What is Talmud Tweets?

What is Talmud Tweets? A short, personal take on a page of Talmud - every day!

For several years now, I have been following the tradition of "Daf Yomi" - reading a set page of Talmud daily. With the start of a new 7 1/2 year cycle, I thought I would share a taste of what the Talmud offers, with a bit of personal commentary included. The idea is not to give a scholarly explanation. Rather, it is for those new to Talmud to give a little taste - a tweet, as it were - of the richness of this text and dialogue it contains. The Talmud is a window into a style of thinking as well as the world as it changed over the centuries of its compilation.

These are not literal "tweets" - I don't limit myself to 140 characters. Rather, these are intended to be short, quick takes - focusing in on one part of a much richer discussion. Hopefully, I will pique your interest. As Hillel says: "Go and study it!" (Shabbat 31a)

Monday, December 31, 2012

Shabbat 89 - Isaac the Jewish Stereotype Hero!

More of these wonderful midrashim about G-d giving the Torah to the Israelites through Moses - including a fun scene of Moses arguing with the angels - who had been arguing with G-d that the Torah should remain in Heaven rather than be wasted on humans. Oh, and a guest appearance of Satan, who horrified at the Torah's disappearance from Heaven and goes searching for it - only to have Moses outwit him.

Come on, you know you love this.

But I'll share this Midrash in some detail - because it is too much fun. It is based on an interpretation (via R. Samuel b. Nahmani who recounts in the name of R. Jonathan) of the verse:

"For Thou art our Father; for Abraham knoweth us not, and Israel doth not acknowledge us"; (Isaiah 63:16)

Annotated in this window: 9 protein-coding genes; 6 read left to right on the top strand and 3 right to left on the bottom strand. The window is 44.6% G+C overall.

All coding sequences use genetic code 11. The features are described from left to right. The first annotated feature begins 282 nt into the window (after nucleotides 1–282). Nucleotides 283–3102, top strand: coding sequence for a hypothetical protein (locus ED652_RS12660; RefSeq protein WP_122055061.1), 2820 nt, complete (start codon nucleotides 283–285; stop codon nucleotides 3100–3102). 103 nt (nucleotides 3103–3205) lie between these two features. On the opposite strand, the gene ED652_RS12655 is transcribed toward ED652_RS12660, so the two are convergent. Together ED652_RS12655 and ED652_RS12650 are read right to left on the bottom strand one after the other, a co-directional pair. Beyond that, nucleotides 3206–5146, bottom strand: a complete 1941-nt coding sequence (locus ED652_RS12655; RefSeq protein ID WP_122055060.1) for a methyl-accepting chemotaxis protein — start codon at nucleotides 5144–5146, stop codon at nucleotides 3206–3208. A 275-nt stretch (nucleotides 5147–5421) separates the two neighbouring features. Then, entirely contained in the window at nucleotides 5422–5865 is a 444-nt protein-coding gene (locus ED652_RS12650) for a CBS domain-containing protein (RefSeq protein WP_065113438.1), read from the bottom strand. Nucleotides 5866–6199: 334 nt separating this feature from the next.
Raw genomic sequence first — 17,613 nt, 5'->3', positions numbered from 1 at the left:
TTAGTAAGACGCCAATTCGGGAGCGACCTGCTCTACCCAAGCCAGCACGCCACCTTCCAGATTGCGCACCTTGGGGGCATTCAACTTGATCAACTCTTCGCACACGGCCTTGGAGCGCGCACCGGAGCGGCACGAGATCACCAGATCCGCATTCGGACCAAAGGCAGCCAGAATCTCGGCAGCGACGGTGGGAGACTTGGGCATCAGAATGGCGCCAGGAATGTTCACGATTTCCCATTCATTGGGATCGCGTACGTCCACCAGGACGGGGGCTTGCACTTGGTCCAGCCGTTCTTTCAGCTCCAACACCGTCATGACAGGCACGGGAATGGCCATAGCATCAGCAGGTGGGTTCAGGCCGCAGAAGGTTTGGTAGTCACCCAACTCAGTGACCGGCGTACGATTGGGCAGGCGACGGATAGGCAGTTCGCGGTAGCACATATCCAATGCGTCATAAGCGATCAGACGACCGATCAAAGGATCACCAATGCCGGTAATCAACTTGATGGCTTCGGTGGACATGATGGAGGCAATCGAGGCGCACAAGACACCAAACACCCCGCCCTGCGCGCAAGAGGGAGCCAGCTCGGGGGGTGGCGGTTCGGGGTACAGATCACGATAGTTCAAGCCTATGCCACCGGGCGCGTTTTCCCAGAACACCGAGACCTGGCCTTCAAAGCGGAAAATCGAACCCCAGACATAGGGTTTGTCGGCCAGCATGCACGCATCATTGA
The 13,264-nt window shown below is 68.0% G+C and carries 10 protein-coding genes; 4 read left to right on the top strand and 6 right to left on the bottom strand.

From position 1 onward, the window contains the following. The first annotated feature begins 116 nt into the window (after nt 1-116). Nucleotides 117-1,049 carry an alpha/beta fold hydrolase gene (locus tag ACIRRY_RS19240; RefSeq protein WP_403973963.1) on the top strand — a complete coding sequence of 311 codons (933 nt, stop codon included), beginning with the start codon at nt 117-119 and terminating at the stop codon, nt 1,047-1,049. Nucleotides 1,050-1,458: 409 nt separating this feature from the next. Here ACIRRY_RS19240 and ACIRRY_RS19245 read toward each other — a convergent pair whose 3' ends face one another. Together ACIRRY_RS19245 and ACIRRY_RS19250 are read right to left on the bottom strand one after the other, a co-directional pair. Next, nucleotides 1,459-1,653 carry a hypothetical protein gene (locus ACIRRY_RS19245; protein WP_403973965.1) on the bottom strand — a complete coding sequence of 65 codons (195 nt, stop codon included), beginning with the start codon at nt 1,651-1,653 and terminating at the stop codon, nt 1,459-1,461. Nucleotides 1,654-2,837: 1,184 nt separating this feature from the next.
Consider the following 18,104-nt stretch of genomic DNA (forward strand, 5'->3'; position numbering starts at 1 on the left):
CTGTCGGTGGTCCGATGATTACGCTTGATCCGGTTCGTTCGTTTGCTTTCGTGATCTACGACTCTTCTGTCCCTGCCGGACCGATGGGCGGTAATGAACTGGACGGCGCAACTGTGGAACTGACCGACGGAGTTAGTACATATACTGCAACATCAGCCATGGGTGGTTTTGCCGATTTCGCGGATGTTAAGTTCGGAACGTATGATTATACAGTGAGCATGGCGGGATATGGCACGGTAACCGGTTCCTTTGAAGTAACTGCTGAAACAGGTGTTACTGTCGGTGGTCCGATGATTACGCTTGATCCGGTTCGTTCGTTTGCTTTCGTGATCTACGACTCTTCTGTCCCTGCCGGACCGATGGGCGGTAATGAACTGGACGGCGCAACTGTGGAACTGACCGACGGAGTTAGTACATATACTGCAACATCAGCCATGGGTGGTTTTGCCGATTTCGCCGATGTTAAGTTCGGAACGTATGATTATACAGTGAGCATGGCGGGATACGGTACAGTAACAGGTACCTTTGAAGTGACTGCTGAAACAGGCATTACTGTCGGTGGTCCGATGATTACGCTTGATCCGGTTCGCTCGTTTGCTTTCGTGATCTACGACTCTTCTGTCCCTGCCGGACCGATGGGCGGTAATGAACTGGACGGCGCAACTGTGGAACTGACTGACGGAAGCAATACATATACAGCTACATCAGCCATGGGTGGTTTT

The story is told that when the Israelites sinned through the Golden calf, G-d goes looking for someone to plead their defense. G-d goes to Abraham, who after all defended Sodom and Gomorra, and complains: ‘Thy children have sinned against Me.’ Abraham responds, ‘Let them be wiped out for the sanctification of Thy Name.’

Thanks, Abe.

Then G-d goes to Jacob (Israel) with the same statement. After all, Jacob had some rebellious children! But Jacob answers 'Let them be wiped out for the sanctification of Thy Name.’

Knew we could count on you, Jake!

So, G-d goes to Isaac and says: ‘Thy children have sinned against me.’

At first Isaac responds like an insulted spouse: when they are good they are your children. Now when they sin it's suddenly 'thy children'?

But then Isaac continues - with math!

"How many are the years of man? Seventy. Subtract twenty, for which Thou dost not punish,"

Sorry for the interruption, but that needs explanation - according to Num. 14:29, at the incident of the spies, G-d did not punish the Israelite children under 20 years old.

Ok, back to our story:

"Subtract twenty, for which Thou dost not punish, [and] there remain fifty. Subtract twenty-five which comprise the nights, (they don't sin while they are sleeping!) [and] there remain twenty-five. Subtract twelve and a half of prayer, eating, and Nature's calls (!), [and] there remain twelve and a half."

"If Thou wilt bear all, ‘tis well; if not, half be upon me and half upon Thee."

Nice way to share the burden.

And just in case that doesn't work, Isaac has his trump card:

"And shouldst Thou say, they must all be upon me, lo! I offered myself up before Thee [as a sacrifice]!’ "

I love this - redemption through argumentation, math, and Jewish guilt! Comedy's Jewish stereotype, in our Patriarch!

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